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Understanding Skin pH: How To Restore Your Skin's pH Balance

Sep 28th 2021

Understanding Skin pH: How To Restore Your Skin's pH Balance

Many of us know pH from testing our water or learning about different types of foods. Our skin also has a pH, and it plays a major role in our skin’s health and appearance. But what exactly is pH in relation to our skin, and how do you restore your skin’s optimal pH balance? We’ll break it down in our guide to understanding skin pH: how to restore your skin’s pH balance.

pH and Its Effect on Our Skin

In layman’s terms, our skin’s pH refers to how acidic or alkaline our skin is.

Skin with a balanced pH is effective at keeping moisture in and harmful bacteria out. This happens through the acid mantle, which is a healthy barrier made of a slightly acidic film on the surface of the skin.

A healthy pH does wonders for our skin; it minimizes signs of aging, keeps skin hydrated, and reduces acne breakouts. We can improve our skin’s pH by eating the right foods and following an appropriate skincare routine. We can also wreak havoc on our skin’s pH through our diets and using harsh products that aren’t right for our skin type.

How Is pH Measured?

pH is measured through something called the pH scale. The scale ranges from 1 to 14, with 7 being neutral. Numbers 1 through 6 are acidic, while numbers 8 through 14 are alkaline (nonacidic).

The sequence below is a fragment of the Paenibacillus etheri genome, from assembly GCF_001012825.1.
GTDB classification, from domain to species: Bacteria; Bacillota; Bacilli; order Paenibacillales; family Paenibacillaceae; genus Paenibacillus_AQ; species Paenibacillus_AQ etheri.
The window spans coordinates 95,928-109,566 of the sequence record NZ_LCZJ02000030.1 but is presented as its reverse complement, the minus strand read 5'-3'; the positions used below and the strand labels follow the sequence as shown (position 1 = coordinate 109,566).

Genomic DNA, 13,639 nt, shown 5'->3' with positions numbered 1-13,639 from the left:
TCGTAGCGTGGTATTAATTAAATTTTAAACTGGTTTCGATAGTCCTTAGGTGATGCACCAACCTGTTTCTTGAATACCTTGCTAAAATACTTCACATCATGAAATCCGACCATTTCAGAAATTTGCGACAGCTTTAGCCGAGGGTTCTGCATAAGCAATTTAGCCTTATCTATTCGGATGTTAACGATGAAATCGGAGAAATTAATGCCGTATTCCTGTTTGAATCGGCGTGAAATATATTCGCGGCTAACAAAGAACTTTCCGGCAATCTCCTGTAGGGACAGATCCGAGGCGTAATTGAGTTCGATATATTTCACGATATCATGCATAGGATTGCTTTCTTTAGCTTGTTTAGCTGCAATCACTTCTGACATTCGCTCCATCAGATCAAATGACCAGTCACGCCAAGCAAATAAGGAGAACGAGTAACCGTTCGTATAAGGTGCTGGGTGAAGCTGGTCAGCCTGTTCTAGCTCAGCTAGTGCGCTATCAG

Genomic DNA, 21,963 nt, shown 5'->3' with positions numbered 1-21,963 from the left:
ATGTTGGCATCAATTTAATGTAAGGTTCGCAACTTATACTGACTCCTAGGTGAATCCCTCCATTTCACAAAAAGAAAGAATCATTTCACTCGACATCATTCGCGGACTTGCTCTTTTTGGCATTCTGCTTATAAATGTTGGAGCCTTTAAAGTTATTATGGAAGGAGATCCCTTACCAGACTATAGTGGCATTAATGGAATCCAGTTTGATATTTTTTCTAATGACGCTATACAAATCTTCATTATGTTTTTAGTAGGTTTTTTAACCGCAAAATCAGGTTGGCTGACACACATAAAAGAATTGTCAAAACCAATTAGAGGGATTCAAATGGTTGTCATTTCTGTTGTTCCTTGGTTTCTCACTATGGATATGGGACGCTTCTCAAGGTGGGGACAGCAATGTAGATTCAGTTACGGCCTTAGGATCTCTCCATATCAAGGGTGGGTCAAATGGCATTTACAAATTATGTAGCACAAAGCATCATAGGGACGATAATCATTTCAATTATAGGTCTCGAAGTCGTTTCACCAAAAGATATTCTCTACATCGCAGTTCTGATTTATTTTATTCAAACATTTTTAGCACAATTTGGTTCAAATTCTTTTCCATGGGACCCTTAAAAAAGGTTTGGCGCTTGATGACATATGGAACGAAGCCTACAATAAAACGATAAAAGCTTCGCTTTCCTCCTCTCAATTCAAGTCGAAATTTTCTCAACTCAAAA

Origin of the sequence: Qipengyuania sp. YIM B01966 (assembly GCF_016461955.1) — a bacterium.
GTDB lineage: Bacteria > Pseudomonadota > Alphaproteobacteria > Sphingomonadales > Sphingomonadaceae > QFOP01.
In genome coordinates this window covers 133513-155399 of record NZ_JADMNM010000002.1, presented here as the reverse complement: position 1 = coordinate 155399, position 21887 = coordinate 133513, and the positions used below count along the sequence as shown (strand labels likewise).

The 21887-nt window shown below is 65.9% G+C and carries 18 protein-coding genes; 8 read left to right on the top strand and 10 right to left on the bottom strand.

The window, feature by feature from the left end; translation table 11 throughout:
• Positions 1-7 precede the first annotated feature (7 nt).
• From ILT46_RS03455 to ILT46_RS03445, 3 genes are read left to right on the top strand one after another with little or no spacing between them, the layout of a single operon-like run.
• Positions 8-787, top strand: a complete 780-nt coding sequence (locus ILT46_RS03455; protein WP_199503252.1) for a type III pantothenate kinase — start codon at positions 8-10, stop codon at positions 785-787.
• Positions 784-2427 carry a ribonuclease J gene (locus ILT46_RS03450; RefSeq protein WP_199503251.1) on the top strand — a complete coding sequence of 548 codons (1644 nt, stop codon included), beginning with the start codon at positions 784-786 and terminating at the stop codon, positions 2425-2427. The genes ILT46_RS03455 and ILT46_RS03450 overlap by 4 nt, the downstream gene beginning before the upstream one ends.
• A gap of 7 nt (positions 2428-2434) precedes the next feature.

A healthy skin pH leans more to the acidic side, as the acid mantle features a slightly acidic composition. While our first thought tends to be that acidic equals bad, that’s not the case for your skin. The more acidic your skin is, the more effective it is at combatting harmful bacteria and free radicals. The more alkaline your skin is, the more susceptible it is to damage, breakouts, and dryness.

Factors That Affect Skin pH

Different parts of your body have different pH levels by design. Areas of the body that remain covered, such as your armpits, retain their acidity on their own. Parts of your body that are more often exposed, such as your face or hands, tend to veer away from acidic levels into alkaline territory.

Some of the most common factors that influence your skin’s pH levels include:

  • Air pollution
  • Antibacterial soaps and gels
  • Season changes and fluctuations in humidity levels
  • Beauty products
  • Laundry detergents
  • Diet
  • Harsh cleansers
  • Sweat
  • Tap water
  • Overexposure to sunlight and UV rays
  • Genetics

Sebum and pH: A Critical Relationship

Sebum is another word for the oil that our skin naturally produces. This natural oil is the substance that moisturizes, hydrates, and protects our skin. When we don’t produce enough sebum, our skin’s pH tends to be more alkaline. This means we’re prone to breakouts, sensitivity, and dryness. Skin that’s low in sebum isn’t as elastic, making it susceptible to fine lines and wrinkles.

When we produce too much sebum, our skin suffers, too. Even though more sebum leads to more acidic pH levels, too much sebum can lead to problems. These issues include oily, greasy, easily irritated, and breakout-prone skin.